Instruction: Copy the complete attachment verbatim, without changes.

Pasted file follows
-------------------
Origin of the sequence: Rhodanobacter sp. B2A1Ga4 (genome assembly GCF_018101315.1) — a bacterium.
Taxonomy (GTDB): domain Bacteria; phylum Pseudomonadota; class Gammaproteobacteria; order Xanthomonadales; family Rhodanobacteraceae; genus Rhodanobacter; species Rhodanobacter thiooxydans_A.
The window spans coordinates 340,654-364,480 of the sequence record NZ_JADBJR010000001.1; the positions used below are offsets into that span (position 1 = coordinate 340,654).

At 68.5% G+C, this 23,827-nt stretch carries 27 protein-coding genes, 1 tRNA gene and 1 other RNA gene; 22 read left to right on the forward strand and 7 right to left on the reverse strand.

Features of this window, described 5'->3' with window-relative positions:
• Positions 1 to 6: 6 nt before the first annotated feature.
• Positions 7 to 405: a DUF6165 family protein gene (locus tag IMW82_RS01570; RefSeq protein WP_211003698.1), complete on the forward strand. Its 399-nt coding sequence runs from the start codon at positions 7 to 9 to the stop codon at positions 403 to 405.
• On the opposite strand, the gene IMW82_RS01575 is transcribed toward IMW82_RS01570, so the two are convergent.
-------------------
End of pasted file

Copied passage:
Origin of the sequence: Rhodanobacter sp. B2A1Ga4 (genome assembly GCF_018101315.1) — a bacterium.
Taxonomy (GTDB): domain Bacteria; phylum Pseudomonadota; class Gammaproteobacteria; order Xanthomonadales; family Rhodanobacteraceae; genus Rhodanobacter; species Rhodanobacter thiooxydans_A.
The window spans coordinates 340,654-364,480 of the sequence record NZ_JADBJR010000001.1; the positions used below are offsets into that span (position 1 = coordinate 340,654).

At 68.5% G+C, this 23,827-nt stretch carries 27 protein-coding genes, 1 tRNA gene and 1 other RNA gene; 22 read left to right on the forward strand and 7 right to left on the reverse strand.

Features of this window, described 5'->3' with window-relative positions:
• Positions 1 to 6: 6 nt before the first annotated feature.
• Positions 7 to 405: a DUF6165 family protein gene (locus tag IMW82_RS01570; RefSeq protein WP_211003698.1), complete on the forward strand. Its 399-nt coding sequence runs from the start codon at positions 7 to 9 to the stop codon at positions 403 to 405.
• On the opposite strand, the gene IMW82_RS01575 is transcribed toward IMW82_RS01570, so the two are convergent.